by Andrew Casale (VP Strategy)
We’ve continued to see private marketplaces as the preferred model for facilitating programmatic access to impressions from major publishing companies, with new announcements from the likes of Hearst, Federated Media and Condé Nast, along with many that have been in market for over the year (NBC Universal, Quadrant One, etc). However, while evaluating whether or not launching a private marketplace makes the most sense, there are three things every publisher should consider in the context of programmatic selling: relationships, data and transparency.
Both open and private exchanges use machines to handle workflow – automated buying and selling, targeting and optimization. The open model creates no conversation between the publisher and agency trading desk (ATD)/buyer, but is ultra efficient because it requires no setup. On the other hand, private marketplaces benefit from the requirement that relationships make them work — but that also means additional work is required to transact. Open and private marketplaces act as two tools that can be used exclusively or interchangeably based on the scenario to maximize the opportunity programmatic represents.
Publishers wary of real-time bidding (RTB) can arrange private marketplace deals through discussion with specific buyers on their own terms, rather than opening their impressions for all to access. We’ve had conversations with publishers who haven’t embraced programmatic selling, but want to transact with ATDs that are new prospects that their sales team should be talking to. Publishers may be specific about whom they want to buy, and only want to transact with that short list.
Relationships are very important for private marketplaces, but publishers have to dedicate resources to enable those relationships to thrive. In many cases, buying through private marketplaces is an easier “sell” for agency clients, especially conservative ones, because of a familiar brand name and warm relationship with the seller. Marketers may view open marketplaces as risky or foreign because billions of impressions in them, and only algorithms and machines facilitate the transactions. Certain brands embrace programmatic buying only when connected directly to premium publishers they know, skipping the open market entirely. While performance and price matters to marketers, so does brand association.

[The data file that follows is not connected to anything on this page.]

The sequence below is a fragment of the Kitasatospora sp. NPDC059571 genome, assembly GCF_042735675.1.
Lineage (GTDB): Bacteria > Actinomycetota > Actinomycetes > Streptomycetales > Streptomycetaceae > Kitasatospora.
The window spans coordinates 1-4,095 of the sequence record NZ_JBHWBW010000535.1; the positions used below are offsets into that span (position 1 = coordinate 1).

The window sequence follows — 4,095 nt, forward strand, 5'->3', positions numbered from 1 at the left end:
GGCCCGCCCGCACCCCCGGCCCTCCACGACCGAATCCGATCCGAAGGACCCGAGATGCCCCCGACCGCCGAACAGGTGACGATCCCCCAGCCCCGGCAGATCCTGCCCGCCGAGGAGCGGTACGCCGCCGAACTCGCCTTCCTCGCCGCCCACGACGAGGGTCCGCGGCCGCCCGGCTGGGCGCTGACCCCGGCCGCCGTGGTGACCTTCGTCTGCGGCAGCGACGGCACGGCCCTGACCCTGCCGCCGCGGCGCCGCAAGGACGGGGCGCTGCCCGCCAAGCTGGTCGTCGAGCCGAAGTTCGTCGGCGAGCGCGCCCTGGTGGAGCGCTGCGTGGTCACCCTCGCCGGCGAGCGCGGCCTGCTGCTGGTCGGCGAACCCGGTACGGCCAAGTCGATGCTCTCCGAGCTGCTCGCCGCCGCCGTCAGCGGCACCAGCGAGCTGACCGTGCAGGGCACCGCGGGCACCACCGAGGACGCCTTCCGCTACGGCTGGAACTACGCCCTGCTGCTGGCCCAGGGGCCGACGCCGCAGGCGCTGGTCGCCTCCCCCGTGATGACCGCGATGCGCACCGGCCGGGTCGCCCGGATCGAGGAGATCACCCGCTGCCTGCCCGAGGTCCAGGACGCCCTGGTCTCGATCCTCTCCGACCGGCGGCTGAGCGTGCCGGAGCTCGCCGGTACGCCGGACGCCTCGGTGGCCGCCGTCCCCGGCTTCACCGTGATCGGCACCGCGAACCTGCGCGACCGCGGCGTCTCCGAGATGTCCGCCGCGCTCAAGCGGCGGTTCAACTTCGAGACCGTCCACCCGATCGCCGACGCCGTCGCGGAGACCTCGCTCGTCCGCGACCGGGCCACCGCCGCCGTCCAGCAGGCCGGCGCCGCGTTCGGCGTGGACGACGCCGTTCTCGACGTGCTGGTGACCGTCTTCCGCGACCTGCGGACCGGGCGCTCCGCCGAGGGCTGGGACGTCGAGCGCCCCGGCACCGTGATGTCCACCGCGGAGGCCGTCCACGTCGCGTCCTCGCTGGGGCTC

Publisher first-party data can have a significant impact on ad effectiveness. With RTB, publishers increasingly worry about how they’ll control their valuable user data so they typically leave data out of their strategy. Private marketplaces address this worry because data rights can be negotiated into individual deals. If the right deal can be negotiated, data can be made available at bid time as part of the transaction or omitted if the deal terms do not satisfy the publisher’s valuation of its data. Access to data is important to the buy side, and striking the right balance between price and budget can amplify the size of opportunity for a publisher.
Some argue that impressions available in private and open marketplaces are exactly the same. This is where transparency becomes important. With the correct configuration, private and open exchanges should never contain the same inventory. Typically, a publisher will only make its unallocated impressions available on the open market in a blind or semi-blind capacity. This is done for channel protection, to mitigate having impressions available for bid in real-time while a direct sales force is also selling the same impressions. However, buying blind means neither environmental quality guarantees nor contextual relevance, which deters advertisers from spending. Our internal research shows that selling blind typically means losing up to a half of all bids.
For publishers with multiple publications and millions of impressions, it makes sense to break apart the high valued placements and sub-brands (those that are in most demand), and carve out a private marketplace around these impressions. The remaining impressions are best suited for an open exchange where a publisher can access the most demand. It’s key for different impressions to be available in different buckets to create the appropriate buy side value proposition for a private marketplace.
Publishers considering programmatic selling should speak to the buy side directly. Publisher can better assess if they can meet advertiser needs through an open marketplace, or if advertisers are better suited for transactions handled one to one in a private environment. Every publisher is different, requiring a unique approach to maximize success.